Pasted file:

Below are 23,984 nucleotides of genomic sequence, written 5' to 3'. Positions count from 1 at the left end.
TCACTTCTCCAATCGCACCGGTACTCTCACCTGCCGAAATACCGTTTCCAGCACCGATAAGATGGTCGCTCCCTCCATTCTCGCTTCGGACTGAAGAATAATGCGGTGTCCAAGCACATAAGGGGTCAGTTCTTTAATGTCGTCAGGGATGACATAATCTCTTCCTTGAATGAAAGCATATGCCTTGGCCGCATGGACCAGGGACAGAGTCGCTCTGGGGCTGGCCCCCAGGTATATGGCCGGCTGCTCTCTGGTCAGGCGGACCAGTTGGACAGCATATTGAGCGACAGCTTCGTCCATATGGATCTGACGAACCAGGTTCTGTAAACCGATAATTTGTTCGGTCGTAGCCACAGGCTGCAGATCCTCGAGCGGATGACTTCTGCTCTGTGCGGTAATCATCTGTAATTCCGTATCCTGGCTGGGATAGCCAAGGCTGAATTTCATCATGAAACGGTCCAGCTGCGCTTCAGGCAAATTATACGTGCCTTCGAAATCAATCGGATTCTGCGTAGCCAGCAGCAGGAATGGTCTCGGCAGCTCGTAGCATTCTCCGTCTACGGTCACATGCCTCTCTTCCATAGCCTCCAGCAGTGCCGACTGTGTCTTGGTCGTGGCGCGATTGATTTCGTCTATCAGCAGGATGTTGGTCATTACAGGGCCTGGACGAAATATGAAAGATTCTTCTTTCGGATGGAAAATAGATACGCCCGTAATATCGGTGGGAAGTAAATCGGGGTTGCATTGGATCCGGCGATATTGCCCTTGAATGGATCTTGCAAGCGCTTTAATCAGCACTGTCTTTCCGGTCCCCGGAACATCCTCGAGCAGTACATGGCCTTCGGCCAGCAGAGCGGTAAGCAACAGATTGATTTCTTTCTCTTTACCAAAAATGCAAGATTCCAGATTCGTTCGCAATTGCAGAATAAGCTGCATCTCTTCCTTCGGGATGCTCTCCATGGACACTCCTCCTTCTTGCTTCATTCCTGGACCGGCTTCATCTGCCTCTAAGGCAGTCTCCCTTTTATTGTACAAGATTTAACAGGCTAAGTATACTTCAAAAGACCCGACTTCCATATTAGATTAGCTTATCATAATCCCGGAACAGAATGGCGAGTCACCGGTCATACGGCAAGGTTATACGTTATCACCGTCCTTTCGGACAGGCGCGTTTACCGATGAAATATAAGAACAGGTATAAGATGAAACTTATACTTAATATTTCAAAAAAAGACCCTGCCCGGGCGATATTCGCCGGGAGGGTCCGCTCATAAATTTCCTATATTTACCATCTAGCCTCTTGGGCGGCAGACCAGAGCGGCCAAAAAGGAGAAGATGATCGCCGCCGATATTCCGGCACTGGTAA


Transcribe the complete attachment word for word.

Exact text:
Below are 23,984 nucleotides of genomic sequence, written 5' to 3'. Positions count from 1 at the left end.
TCACTTCTCCAATCGCACCGGTACTCTCACCTGCCGAAATACCGTTTCCAGCACCGATAAGATGGTCGCTCCCTCCATTCTCGCTTCGGACTGAAGAATAATGCGGTGTCCAAGCACATAAGGGGTCAGTTCTTTAATGTCGTCAGGGATGACATAATCTCTTCCTTGAATGAAAGCATATGCCTTGGCCGCATGGACCAGGGACAGAGTCGCTCTGGGGCTGGCCCCCAGGTATATGGCCGGCTGCTCTCTGGTCAGGCGGACCAGTTGGACAGCATATTGAGCGACAGCTTCGTCCATATGGATCTGACGAACCAGGTTCTGTAAACCGATAATTTGTTCGGTCGTAGCCACAGGCTGCAGATCCTCGAGCGGATGACTTCTGCTCTGTGCGGTAATCATCTGTAATTCCGTATCCTGGCTGGGATAGCCAAGGCTGAATTTCATCATGAAACGGTCCAGCTGCGCTTCAGGCAAATTATACGTGCCTTCGAAATCAATCGGATTCTGCGTAGCCAGCAGCAGGAATGGTCTCGGCAGCTCGTAGCATTCTCCGTCTACGGTCACATGCCTCTCTTCCATAGCCTCCAGCAGTGCCGACTGTGTCTTGGTCGTGGCGCGATTGATTTCGTCTATCAGCAGGATGTTGGTCATTACAGGGCCTGGACGAAATATGAAAGATTCTTCTTTCGGATGGAAAATAGATACGCCCGTAATATCGGTGGGAAGTAAATCGGGGTTGCATTGGATCCGGCGATATTGCCCTTGAATGGATCTTGCAAGCGCTTTAATCAGCACTGTCTTTCCGGTCCCCGGAACATCCTCGAGCAGTACATGGCCTTCGGCCAGCAGAGCGGTAAGCAACAGATTGATTTCTTTCTCTTTACCAAAAATGCAAGATTCCAGATTCGTTCGCAATTGCAGAATAAGCTGCATCTCTTCCTTCGGGATGCTCTCCATGGACACTCCTCCTTCTTGCTTCATTCCTGGACCGGCTTCATCTGCCTCTAAGGCAGTCTCCCTTTTATTGTACAAGATTTAACAGGCTAAGTATACTTCAAAAGACCCGACTTCCATATTAGATTAGCTTATCATAATCCCGGAACAGAATGGCGAGTCACCGGTCATACGGCAAGGTTATACGTTATCACCGTCCTTTCGGACAGGCGCGTTTACCGATGAAATATAAGAACAGGTATAAGATGAAACTTATACTTAATATTTCAAAAAAAGACCCTGCCCGGGCGATATTCGCCGGGAGGGTCCGCTCATAAATTTCCTATATTTACCATCTAGCCTCTTGGGCGGCAGACCAGAGCGGCCAAAAAGGAGAAGATGATCGCCGCCGATATTCCGGCACTGGTAA